Nightcap

  1. Do quarantines work? Eleanor Klibanoff, Goats and Soda
  2. Trump’s Middle East plan Nathan Thrall, New York Times
  3. Trump’s Middle East plan Michael Koplow, Ottomans & Zionists
  4. Texans don’t want any more Californians Derek Thompson, Atlantic

Nightcap

  1. Taking cross cultural psychology seriously Tanner Greer, Scholar’s Stage
  2. East Germans, bio-Germans, passport Germans Katrin Benhold, New York Times
  3. The Texas-Latvia connection Graeme Wood, the Atlantic
  4. “Scholar reads obituary over coffee” Irfan Khawaja, Policy of Truth

Nightcap

  1. South Korea’s Confucianist-capitalist trap Makoto Kajiwara, Nikkei Asian Review
  2. Stockton’s experiment with Universal Basic Income Sarah Holder, CityLab
  3. The real Texas Annette Gordon-Reed, New York Review of Books
  4. For women, running is still an act of defiance Rachel Hewitt, 1843

Nightcap

  1. Austin City Limits Kevin Williamson, Claremont Review of Books
  2. Boredom and the British Empire Erik Linstrum, History Today
  3. The little-known war crime in Tokyo Hiroaki Sato, Japan Times
  4. China’s “Hundred Schools of Thought” Ian Johnson, ChinaFile

RCH: The secession of Texas from Mexico

My latest at RealClearHistory deals with Texas and its secession from Mexico. An excerpt:

There are other similarities, too, starting with the fact that Texas was not the only state in Mexico to try and secede from Mexico City. The self-declared republics of Rio Grande, Zacatecas, and Yucután also asserted their independence from Mexico, though Texas was the only state to actually succeed in its rebellion. Unlike the 13 North American states attempting to secede from the British Empire, the Mexican provinces did not band together to form a united front against a common enemy.

Texas itself was the northern part of a larger state called Coahuila y Tejas. When Mexico originally seceded from Spain, Coahuila y Tejas joined the new republic as its poorest, most sparsely populated member state. In addition to economic and demographic problems, Coahuila y Tejas shared a border with the Comanche and Apache Indians, who in the 1820s were still powerful players in regional geopolitics. Life in Coahuila y Tejas was nasty, brutal, and short.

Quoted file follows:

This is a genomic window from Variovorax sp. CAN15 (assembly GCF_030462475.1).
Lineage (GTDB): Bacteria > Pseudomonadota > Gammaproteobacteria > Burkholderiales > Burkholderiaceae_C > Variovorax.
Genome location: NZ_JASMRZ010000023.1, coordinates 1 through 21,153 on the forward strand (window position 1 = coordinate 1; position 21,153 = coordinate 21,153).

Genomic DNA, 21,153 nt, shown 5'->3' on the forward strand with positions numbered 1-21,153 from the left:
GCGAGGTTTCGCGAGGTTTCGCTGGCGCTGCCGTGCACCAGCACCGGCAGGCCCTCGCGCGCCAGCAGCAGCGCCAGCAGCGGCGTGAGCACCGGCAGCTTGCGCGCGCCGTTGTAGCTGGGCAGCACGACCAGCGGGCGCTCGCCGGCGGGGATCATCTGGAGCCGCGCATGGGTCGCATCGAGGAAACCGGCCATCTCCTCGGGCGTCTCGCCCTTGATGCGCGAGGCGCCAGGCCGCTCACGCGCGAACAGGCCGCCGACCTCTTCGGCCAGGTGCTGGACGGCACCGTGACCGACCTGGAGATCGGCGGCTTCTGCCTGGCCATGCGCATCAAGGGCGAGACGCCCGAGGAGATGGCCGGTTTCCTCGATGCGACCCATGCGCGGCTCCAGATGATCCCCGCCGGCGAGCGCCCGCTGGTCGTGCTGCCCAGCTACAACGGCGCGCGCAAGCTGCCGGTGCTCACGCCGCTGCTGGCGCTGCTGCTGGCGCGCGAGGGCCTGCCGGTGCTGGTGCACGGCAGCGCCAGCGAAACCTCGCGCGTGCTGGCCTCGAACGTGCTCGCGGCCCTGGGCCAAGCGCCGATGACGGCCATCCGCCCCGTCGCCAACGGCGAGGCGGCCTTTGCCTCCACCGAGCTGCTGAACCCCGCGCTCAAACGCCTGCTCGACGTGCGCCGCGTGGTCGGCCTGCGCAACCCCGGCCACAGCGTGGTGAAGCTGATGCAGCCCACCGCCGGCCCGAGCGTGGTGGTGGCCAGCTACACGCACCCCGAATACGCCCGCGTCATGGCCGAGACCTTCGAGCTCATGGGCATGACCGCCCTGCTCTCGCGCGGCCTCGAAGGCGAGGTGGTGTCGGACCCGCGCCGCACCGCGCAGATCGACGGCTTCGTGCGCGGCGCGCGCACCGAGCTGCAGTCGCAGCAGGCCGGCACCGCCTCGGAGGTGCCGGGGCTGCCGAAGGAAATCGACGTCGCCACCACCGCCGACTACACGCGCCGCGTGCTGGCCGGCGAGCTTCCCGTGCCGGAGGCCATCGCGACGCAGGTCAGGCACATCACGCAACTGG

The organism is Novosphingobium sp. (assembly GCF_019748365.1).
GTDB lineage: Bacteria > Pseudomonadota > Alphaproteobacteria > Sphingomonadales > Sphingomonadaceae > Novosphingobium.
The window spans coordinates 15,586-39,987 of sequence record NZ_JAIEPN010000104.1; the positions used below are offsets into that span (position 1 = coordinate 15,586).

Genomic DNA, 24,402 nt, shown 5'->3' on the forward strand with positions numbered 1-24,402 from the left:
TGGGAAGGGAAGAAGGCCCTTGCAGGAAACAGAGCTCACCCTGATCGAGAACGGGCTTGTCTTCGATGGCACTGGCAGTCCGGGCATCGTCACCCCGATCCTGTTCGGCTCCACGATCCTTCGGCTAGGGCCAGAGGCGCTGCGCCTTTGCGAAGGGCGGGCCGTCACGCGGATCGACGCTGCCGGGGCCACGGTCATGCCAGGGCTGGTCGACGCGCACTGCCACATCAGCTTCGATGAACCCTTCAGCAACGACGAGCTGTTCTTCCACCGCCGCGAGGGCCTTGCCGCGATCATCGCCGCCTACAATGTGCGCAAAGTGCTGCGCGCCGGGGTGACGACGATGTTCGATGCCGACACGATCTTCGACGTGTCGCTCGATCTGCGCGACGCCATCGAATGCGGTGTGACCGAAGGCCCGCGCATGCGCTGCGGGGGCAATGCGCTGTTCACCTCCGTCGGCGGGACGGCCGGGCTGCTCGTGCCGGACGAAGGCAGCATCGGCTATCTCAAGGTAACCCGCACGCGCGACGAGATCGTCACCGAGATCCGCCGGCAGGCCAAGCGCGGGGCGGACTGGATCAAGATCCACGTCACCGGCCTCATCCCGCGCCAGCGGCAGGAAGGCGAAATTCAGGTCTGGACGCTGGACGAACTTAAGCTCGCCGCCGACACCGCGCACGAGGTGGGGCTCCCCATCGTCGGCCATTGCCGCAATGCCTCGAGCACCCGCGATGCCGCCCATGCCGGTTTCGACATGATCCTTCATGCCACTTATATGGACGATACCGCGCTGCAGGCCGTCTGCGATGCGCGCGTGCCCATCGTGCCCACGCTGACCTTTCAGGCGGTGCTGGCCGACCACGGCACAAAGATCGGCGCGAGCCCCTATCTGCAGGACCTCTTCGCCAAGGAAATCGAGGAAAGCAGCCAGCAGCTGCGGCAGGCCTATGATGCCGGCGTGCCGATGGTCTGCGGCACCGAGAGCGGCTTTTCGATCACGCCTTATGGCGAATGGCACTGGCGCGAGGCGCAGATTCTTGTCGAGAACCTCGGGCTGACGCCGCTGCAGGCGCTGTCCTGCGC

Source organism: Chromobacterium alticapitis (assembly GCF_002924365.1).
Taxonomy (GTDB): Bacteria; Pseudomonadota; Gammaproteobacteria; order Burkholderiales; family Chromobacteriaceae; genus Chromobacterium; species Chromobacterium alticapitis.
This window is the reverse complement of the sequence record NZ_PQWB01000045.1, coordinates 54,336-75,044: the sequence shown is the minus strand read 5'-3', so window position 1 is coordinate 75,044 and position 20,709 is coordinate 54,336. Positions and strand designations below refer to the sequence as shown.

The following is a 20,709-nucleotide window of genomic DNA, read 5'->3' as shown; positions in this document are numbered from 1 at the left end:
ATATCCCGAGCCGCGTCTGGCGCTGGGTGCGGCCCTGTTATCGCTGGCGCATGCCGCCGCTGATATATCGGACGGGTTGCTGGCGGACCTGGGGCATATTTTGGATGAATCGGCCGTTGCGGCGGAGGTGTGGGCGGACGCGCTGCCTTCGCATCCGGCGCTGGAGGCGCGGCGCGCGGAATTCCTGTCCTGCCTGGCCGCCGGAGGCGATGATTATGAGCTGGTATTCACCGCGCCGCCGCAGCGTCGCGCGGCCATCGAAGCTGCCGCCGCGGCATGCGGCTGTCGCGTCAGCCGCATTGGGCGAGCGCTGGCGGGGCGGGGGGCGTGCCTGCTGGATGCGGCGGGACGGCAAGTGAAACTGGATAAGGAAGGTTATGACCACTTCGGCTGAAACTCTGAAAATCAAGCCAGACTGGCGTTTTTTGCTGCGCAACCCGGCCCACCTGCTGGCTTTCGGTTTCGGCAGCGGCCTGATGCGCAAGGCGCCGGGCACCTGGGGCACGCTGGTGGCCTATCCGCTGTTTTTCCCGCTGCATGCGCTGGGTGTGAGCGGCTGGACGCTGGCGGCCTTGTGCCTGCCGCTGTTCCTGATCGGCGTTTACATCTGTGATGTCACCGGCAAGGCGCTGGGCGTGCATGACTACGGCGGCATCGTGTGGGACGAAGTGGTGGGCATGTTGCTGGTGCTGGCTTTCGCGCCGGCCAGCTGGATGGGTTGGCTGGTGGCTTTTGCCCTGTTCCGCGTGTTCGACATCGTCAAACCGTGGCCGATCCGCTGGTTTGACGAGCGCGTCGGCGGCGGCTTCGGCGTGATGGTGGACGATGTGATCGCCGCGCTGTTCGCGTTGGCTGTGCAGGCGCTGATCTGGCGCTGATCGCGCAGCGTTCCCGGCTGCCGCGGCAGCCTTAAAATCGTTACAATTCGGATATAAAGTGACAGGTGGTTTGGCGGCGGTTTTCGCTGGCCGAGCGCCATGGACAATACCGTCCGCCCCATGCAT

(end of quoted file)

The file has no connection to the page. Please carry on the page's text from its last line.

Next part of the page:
Please, read the rest.

RCH: The battle that shaped Texas for one hundred years

That’s the topic of my latest at RealClearHistory. (Remember, I have a Tuesday column and a weekend column over there.) Here’s an excerpt:

In the mid 16th century, then, in what is now Texas and Oklahoma, world powers and regional polities bobbed and weaved with each other in an intricate, unpredictable game of geopolitics to settle who gain hegemony over a region destined to be important for transcontinental trade for centuries to come. The defeat forced Spain to give up its designs for the region entirely, and France was never interested in the region being anything other than a resource-rich frontier for its American port cities in New Orleans and Quebec.

The defeat also caused a minor rift between Tlaxcala and Spain, which was a big deal at the time because without Tlaxcala, Spain would have never been able to conquer the Aztec Empire as thoroughly as it did.

Please, read the rest. Texas ain’t no joke…

Eye Candy: garbage versus trash (American dialects)

NOL garbage versus trash USA

I’ve always said “garbage,” but down here in Texas they use the word “trash.” I have no idea where I found this, and I can’t verify the source, but it looks right to me.

Any contrary arguments about this map?